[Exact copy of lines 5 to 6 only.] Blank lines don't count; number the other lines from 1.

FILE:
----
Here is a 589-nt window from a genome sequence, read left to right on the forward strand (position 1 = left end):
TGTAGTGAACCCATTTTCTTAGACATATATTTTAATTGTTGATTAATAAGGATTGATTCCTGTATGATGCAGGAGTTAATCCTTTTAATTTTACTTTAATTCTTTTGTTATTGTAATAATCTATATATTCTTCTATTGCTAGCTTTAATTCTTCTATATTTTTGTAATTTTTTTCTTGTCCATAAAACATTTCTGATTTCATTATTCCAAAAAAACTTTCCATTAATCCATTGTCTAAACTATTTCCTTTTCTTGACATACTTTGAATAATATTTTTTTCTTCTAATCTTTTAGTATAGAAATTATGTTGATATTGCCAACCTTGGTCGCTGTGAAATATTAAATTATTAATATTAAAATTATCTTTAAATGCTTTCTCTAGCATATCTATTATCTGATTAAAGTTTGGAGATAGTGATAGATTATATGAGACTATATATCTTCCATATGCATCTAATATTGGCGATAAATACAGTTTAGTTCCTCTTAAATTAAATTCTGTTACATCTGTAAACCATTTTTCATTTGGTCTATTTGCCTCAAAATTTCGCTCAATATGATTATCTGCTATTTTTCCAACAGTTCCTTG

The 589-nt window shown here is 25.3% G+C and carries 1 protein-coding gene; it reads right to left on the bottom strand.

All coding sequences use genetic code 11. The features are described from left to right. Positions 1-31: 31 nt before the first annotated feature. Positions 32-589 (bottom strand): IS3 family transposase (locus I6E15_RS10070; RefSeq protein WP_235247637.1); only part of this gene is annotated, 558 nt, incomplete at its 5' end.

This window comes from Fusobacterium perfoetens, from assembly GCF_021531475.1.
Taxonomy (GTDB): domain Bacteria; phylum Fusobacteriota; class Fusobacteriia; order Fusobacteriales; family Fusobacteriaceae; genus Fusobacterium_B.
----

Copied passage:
This window comes from Fusobacterium perfoetens, from assembly GCF_021531475.1.
Taxonomy (GTDB): domain Bacteria; phylum Fusobacteriota; class Fusobacteriia; order Fusobacteriales; family Fusobacteriaceae; genus Fusobacterium_B.